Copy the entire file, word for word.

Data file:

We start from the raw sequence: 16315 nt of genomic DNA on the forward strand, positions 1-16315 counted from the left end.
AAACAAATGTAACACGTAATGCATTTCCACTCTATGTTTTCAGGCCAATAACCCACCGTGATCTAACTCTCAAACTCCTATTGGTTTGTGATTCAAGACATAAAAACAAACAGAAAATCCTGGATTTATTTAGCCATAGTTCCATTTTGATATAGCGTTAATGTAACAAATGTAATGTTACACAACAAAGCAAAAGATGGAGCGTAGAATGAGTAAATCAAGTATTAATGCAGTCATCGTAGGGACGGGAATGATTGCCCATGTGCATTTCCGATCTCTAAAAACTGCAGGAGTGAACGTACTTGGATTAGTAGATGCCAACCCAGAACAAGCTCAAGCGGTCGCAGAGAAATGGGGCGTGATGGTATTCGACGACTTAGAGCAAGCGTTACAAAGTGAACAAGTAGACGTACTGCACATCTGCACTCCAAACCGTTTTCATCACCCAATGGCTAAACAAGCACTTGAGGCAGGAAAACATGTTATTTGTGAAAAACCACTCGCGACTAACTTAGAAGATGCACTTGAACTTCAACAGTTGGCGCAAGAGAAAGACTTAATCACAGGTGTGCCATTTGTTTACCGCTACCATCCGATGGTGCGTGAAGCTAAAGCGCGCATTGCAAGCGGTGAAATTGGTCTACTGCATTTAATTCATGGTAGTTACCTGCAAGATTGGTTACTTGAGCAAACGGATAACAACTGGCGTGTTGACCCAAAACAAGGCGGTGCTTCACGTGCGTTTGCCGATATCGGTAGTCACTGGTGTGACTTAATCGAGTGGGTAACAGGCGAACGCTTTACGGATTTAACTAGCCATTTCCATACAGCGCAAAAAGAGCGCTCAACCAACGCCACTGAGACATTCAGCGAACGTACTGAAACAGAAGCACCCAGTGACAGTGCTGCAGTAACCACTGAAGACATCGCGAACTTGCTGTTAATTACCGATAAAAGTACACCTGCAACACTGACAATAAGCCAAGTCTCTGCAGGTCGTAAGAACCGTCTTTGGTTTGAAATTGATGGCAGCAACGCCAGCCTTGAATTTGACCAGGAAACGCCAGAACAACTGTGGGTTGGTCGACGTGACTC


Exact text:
We start from the raw sequence: 16315 nt of genomic DNA on the forward strand, positions 1-16315 counted from the left end.
AAACAAATGTAACACGTAATGCATTTCCACTCTATGTTTTCAGGCCAATAACCCACCGTGATCTAACTCTCAAACTCCTATTGGTTTGTGATTCAAGACATAAAAACAAACAGAAAATCCTGGATTTATTTAGCCATAGTTCCATTTTGATATAGCGTTAATGTAACAAATGTAATGTTACACAACAAAGCAAAAGATGGAGCGTAGAATGAGTAAATCAAGTATTAATGCAGTCATCGTAGGGACGGGAATGATTGCCCATGTGCATTTCCGATCTCTAAAAACTGCAGGAGTGAACGTACTTGGATTAGTAGATGCCAACCCAGAACAAGCTCAAGCGGTCGCAGAGAAATGGGGCGTGATGGTATTCGACGACTTAGAGCAAGCGTTACAAAGTGAACAAGTAGACGTACTGCACATCTGCACTCCAAACCGTTTTCATCACCCAATGGCTAAACAAGCACTTGAGGCAGGAAAACATGTTATTTGTGAAAAACCACTCGCGACTAACTTAGAAGATGCACTTGAACTTCAACAGTTGGCGCAAGAGAAAGACTTAATCACAGGTGTGCCATTTGTTTACCGCTACCATCCGATGGTGCGTGAAGCTAAAGCGCGCATTGCAAGCGGTGAAATTGGTCTACTGCATTTAATTCATGGTAGTTACCTGCAAGATTGGTTACTTGAGCAAACGGATAACAACTGGCGTGTTGACCCAAAACAAGGCGGTGCTTCACGTGCGTTTGCCGATATCGGTAGTCACTGGTGTGACTTAATCGAGTGGGTAACAGGCGAACGCTTTACGGATTTAACTAGCCATTTCCATACAGCGCAAAAAGAGCGCTCAACCAACGCCACTGAGACATTCAGCGAACGTACTGAAACAGAAGCACCCAGTGACAGTGCTGCAGTAACCACTGAAGACATCGCGAACTTGCTGTTAATTACCGATAAAAGTACACCTGCAACACTGACAATAAGCCAAGTCTCTGCAGGTCGTAAGAACCGTCTTTGGTTTGAAATTGATGGCAGCAACGCCAGCCTTGAATTTGACCAGGAAACGCCAGAACAACTGTGGGTTGGTCGACGTGACTC